While I was checking out at a CVS the other day, the cashier asked me to do her a favor and complete a survey, circling a number on my receipt in the hopes that I would acknowledge the quality of her service on a designated website. And while she had done a competent job ringing up my Fisherman’s Lozenges and NyQuil, there was nothing extraordinary about our encounter, other than her request. Since this had also happened to me at a CVS in another state after an equally innocuous transaction, it was becoming clear that this is a CVS thing. Her manager likely asked her to ask customers like me to take a survey. Employee compensation may be at stake.
Investigating further, it appears CVS has reputational issues. According to CustomerGuru.com, CVS has a Net Promoter Score of -5, which as 99% of marketers know is a really, really bad rating. That’s in the vicinity of Comcast, Time Warner Cable and Sky—telecommunications companies that rarely find advocates. But here’s the bigger issue: asking more customers to provide feedback, particularly using NPS, won’t solve CVS’ reputational problem, diagnose the underlying causes, or motivate employees to do much more than aggressively ask for kudos even when it’s unwarranted.
The appeal of simple metrics
Don’t get me wrong, I love the idea of simple metrics. In fact, my next book will prescribe three blended metrics, one for each of your primary targets (employees, customers and prospects). And for the record, I don’t have a problem with NPS as a component of your customer metric. It’s easy to obtain, and there are normative scores for categories and major brands to compare your company to. My major issue with NPS is that when organizations over-emphasize its use, it doesn’t always drive the behavior they were hoping to elicit.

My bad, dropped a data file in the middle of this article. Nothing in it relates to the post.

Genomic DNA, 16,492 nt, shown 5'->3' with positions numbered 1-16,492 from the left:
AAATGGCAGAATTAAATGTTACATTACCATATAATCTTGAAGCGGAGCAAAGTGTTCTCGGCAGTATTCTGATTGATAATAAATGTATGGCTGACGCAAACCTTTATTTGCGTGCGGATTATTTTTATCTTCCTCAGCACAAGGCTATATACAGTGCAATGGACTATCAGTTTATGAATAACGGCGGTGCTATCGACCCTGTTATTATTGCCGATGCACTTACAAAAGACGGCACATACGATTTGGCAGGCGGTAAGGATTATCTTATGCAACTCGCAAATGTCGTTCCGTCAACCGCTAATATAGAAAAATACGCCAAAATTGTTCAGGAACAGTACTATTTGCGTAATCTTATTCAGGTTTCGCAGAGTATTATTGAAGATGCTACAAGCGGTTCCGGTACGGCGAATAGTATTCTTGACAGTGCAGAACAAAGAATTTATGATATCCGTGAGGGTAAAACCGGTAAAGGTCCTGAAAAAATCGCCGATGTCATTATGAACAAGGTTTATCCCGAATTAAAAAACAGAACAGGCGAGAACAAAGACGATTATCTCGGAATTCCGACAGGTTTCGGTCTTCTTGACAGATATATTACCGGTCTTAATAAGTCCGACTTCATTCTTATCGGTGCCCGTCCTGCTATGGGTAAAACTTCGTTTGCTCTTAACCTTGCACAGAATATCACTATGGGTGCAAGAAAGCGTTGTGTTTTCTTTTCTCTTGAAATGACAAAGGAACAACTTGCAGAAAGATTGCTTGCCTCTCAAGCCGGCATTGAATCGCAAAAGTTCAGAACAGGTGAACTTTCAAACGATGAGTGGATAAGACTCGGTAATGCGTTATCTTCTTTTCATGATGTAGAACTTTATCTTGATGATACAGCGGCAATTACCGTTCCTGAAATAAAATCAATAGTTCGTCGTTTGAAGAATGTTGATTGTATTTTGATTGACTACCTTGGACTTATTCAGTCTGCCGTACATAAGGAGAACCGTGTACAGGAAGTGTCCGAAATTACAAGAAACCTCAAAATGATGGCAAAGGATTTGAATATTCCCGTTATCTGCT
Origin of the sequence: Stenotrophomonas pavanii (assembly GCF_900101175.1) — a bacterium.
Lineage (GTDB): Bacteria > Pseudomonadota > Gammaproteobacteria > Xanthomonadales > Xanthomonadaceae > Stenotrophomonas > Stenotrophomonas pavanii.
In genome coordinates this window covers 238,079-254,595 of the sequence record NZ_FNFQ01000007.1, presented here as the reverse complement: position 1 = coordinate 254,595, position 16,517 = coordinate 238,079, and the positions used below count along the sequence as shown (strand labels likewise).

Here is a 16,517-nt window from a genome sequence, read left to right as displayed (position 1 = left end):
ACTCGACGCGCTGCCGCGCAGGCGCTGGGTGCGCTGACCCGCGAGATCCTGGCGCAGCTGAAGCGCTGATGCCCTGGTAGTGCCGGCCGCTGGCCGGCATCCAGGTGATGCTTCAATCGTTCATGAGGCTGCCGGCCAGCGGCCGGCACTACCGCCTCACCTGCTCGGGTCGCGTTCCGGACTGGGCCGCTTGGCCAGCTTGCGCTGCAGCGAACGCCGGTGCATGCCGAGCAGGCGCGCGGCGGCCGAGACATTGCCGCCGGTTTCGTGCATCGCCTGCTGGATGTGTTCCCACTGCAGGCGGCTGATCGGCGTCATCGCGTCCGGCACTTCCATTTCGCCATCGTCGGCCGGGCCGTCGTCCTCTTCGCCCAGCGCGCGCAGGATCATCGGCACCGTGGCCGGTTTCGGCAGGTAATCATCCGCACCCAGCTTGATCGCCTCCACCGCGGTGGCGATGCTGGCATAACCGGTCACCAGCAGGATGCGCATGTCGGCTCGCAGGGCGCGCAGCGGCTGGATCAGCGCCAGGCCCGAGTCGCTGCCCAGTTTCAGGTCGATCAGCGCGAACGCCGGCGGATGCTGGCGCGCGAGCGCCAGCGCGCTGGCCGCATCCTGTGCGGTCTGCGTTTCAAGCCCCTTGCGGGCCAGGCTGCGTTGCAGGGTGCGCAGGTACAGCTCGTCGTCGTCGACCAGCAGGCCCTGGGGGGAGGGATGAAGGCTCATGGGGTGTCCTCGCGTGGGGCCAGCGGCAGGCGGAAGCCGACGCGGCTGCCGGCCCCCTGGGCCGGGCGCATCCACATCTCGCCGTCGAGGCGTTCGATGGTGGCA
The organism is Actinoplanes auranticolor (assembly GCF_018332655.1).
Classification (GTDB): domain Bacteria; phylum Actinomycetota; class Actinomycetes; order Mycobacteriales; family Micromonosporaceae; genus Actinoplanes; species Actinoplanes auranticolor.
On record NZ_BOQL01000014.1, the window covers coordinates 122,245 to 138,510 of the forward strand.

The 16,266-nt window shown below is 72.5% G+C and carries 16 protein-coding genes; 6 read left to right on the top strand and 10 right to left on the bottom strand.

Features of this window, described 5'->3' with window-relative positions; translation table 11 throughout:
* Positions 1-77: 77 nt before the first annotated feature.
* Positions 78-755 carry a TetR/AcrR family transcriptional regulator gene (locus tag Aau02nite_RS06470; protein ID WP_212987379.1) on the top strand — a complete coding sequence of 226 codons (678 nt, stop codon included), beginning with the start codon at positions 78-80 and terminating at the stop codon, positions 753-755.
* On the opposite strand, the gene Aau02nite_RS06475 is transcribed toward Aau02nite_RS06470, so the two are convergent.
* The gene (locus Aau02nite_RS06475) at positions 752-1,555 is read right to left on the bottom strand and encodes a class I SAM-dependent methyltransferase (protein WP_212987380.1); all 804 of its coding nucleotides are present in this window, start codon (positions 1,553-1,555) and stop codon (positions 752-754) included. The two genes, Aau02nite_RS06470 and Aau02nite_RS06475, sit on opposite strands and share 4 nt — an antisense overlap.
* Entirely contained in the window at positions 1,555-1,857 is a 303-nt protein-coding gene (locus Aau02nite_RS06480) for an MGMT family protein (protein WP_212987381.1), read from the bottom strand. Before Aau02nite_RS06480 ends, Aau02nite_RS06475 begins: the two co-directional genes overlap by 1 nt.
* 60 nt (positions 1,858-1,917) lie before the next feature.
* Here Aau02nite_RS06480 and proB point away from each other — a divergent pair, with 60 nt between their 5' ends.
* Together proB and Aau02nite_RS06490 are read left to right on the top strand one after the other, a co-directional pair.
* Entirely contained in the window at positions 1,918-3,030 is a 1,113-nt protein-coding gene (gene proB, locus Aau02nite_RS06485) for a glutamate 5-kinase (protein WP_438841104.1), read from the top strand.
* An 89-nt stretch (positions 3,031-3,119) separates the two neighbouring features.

Actions drive satisfaction
About a week after the encounter I described above, I stopped at the same CVS for some Mother’s Day cards. My wife and I have a tradition of finding the sappiest cards and then making the other read them out loud without laughing. Sure enough, I found a couple of humdingers and proceeded happily to a waiting cashier. This one, without prompting, scanned a coupon code saving me $2.00 and funny enough, she did not circle the survey info on the receipt nor ask me to go to the survey website. Nevertheless, her unsolicited helpfulness compelled me to do so.
Revisiting customer satisfaction metrics for B2B brands
In the quest for demonstrable impact, many B2B brands have adopted NPS, and several CMOs I’ve interviewed have touted an increase in NPS as proof of marketing effectiveness. Part of me says, that’s cool. When marketing adds value to the customer experience, NPS should go up. Except that CEOs and board of directors want marketing to drive revenue and margin, which we all know are lagging metrics. For these folks, we need a metric that somehow reflects the business impact of CSAT and is a bit more predictive.
Finding a new customer metric
My ambition is to help B2B marketers identify a new CSAT metric that is as easy to understand as NPS and passes muster in the boardroom. This metric most likely is a blended one that includes a couple of soft metrics like NPS, engagement/advocacy and actual referrals, as well as harder ones like upsell rates, if applicable, and defections/churn. The idea here is that you’d weight these components, add them up and track them on at least a quarterly basis. And voila—a new metric that is both simple in appearance and predictive of the business value of truly satisfied customers.
If you have such a metric and/or think having one would be of value to you, please let me know. It’s the missing piece of my upcoming book, The Ridiculously Simple Playbook for B2B Innovators.